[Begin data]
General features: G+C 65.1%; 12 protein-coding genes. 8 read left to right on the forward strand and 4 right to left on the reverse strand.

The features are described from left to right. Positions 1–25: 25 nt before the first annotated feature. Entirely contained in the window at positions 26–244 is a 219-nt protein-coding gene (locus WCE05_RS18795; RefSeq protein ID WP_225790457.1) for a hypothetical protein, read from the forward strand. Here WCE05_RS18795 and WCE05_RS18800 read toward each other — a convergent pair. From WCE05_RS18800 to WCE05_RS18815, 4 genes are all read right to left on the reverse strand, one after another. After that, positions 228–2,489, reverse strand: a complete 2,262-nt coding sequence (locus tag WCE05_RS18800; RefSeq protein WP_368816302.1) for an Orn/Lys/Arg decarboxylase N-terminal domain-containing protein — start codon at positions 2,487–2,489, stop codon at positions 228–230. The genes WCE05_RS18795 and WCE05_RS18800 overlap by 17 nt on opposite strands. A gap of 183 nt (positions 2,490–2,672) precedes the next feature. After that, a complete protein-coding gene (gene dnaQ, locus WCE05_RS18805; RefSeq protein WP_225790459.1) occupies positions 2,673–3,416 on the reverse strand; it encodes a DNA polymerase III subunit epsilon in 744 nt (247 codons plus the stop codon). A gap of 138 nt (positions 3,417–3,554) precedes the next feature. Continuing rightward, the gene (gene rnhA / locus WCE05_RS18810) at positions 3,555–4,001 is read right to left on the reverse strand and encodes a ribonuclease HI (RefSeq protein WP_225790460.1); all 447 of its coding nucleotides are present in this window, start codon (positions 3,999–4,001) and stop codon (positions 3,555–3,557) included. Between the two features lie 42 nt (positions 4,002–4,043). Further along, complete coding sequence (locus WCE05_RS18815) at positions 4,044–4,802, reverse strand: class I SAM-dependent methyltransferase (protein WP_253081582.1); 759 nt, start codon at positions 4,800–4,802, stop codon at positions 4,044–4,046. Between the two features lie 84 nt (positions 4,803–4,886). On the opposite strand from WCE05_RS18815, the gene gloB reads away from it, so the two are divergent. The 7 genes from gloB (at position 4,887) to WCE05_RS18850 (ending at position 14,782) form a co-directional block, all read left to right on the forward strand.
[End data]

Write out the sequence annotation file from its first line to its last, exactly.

General features: G+C 65.1%; 12 protein-coding genes. 8 read left to right on the forward strand and 4 right to left on the reverse strand.

The features are described from left to right. Positions 1–25: 25 nt before the first annotated feature. Entirely contained in the window at positions 26–244 is a 219-nt protein-coding gene (locus WCE05_RS18795; RefSeq protein ID WP_225790457.1) for a hypothetical protein, read from the forward strand. Here WCE05_RS18795 and WCE05_RS18800 read toward each other — a convergent pair. From WCE05_RS18800 to WCE05_RS18815, 4 genes are all read right to left on the reverse strand, one after another. After that, positions 228–2,489, reverse strand: a complete 2,262-nt coding sequence (locus tag WCE05_RS18800; RefSeq protein WP_368816302.1) for an Orn/Lys/Arg decarboxylase N-terminal domain-containing protein — start codon at positions 2,487–2,489, stop codon at positions 228–230. The genes WCE05_RS18795 and WCE05_RS18800 overlap by 17 nt on opposite strands. A gap of 183 nt (positions 2,490–2,672) precedes the next feature. After that, a complete protein-coding gene (gene dnaQ, locus WCE05_RS18805; RefSeq protein WP_225790459.1) occupies positions 2,673–3,416 on the reverse strand; it encodes a DNA polymerase III subunit epsilon in 744 nt (247 codons plus the stop codon). A gap of 138 nt (positions 3,417–3,554) precedes the next feature. Continuing rightward, the gene (gene rnhA / locus WCE05_RS18810) at positions 3,555–4,001 is read right to left on the reverse strand and encodes a ribonuclease HI (RefSeq protein WP_225790460.1); all 447 of its coding nucleotides are present in this window, start codon (positions 3,999–4,001) and stop codon (positions 3,555–3,557) included. Between the two features lie 42 nt (positions 4,002–4,043). Further along, complete coding sequence (locus WCE05_RS18815) at positions 4,044–4,802, reverse strand: class I SAM-dependent methyltransferase (protein WP_253081582.1); 759 nt, start codon at positions 4,800–4,802, stop codon at positions 4,044–4,046. Between the two features lie 84 nt (positions 4,803–4,886). On the opposite strand from WCE05_RS18815, the gene gloB reads away from it, so the two are divergent. The 7 genes from gloB (at position 4,887) to WCE05_RS18850 (ending at position 14,782) form a co-directional block, all read left to right on the forward strand.